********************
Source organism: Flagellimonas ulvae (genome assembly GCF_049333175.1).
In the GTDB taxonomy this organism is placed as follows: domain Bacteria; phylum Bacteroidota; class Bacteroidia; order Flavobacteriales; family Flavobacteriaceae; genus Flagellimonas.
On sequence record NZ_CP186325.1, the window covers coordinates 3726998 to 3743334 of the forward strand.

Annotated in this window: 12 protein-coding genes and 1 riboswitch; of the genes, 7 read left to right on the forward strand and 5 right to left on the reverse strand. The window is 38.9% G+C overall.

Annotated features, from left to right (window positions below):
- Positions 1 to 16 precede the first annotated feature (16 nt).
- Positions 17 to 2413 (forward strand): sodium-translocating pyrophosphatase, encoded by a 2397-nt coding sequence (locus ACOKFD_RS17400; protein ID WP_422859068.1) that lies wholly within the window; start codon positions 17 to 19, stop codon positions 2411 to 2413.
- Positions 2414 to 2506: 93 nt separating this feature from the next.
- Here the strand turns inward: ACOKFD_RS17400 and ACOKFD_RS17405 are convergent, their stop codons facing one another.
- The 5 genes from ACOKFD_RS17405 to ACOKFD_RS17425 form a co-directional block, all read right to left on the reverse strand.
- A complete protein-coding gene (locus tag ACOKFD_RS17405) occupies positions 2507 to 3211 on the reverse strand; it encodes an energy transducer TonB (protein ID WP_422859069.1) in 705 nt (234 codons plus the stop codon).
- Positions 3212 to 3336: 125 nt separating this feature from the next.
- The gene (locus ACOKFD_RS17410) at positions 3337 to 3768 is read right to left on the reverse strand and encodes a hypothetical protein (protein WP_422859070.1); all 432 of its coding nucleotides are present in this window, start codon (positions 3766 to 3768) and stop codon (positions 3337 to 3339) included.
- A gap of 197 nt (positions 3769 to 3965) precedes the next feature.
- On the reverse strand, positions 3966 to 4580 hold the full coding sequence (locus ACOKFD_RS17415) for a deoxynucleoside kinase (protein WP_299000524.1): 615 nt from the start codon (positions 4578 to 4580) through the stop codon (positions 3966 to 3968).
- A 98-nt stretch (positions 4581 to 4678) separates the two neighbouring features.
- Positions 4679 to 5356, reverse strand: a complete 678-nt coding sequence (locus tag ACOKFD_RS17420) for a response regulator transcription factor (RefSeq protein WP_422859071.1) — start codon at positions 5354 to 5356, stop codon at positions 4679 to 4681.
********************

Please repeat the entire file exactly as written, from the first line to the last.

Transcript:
Source organism: Flagellimonas ulvae (genome assembly GCF_049333175.1).
In the GTDB taxonomy this organism is placed as follows: domain Bacteria; phylum Bacteroidota; class Bacteroidia; order Flavobacteriales; family Flavobacteriaceae; genus Flagellimonas.
On sequence record NZ_CP186325.1, the window covers coordinates 3726998 to 3743334 of the forward strand.

Annotated in this window: 12 protein-coding genes and 1 riboswitch; of the genes, 7 read left to right on the forward strand and 5 right to left on the reverse strand. The window is 38.9% G+C overall.

Annotated features, from left to right (window positions below):
- Positions 1 to 16 precede the first annotated feature (16 nt).
- Positions 17 to 2413 (forward strand): sodium-translocating pyrophosphatase, encoded by a 2397-nt coding sequence (locus ACOKFD_RS17400; protein ID WP_422859068.1) that lies wholly within the window; start codon positions 17 to 19, stop codon positions 2411 to 2413.
- Positions 2414 to 2506: 93 nt separating this feature from the next.
- Here the strand turns inward: ACOKFD_RS17400 and ACOKFD_RS17405 are convergent, their stop codons facing one another.
- The 5 genes from ACOKFD_RS17405 to ACOKFD_RS17425 form a co-directional block, all read right to left on the reverse strand.
- A complete protein-coding gene (locus tag ACOKFD_RS17405) occupies positions 2507 to 3211 on the reverse strand; it encodes an energy transducer TonB (protein ID WP_422859069.1) in 705 nt (234 codons plus the stop codon).
- Positions 3212 to 3336: 125 nt separating this feature from the next.
- The gene (locus ACOKFD_RS17410) at positions 3337 to 3768 is read right to left on the reverse strand and encodes a hypothetical protein (protein WP_422859070.1); all 432 of its coding nucleotides are present in this window, start codon (positions 3766 to 3768) and stop codon (positions 3337 to 3339) included.
- A gap of 197 nt (positions 3769 to 3965) precedes the next feature.
- On the reverse strand, positions 3966 to 4580 hold the full coding sequence (locus ACOKFD_RS17415) for a deoxynucleoside kinase (protein WP_299000524.1): 615 nt from the start codon (positions 4578 to 4580) through the stop codon (positions 3966 to 3968).
- A 98-nt stretch (positions 4581 to 4678) separates the two neighbouring features.
- Positions 4679 to 5356, reverse strand: a complete 678-nt coding sequence (locus tag ACOKFD_RS17420) for a response regulator transcription factor (RefSeq protein WP_422859071.1) — start codon at positions 5354 to 5356, stop codon at positions 4679 to 4681.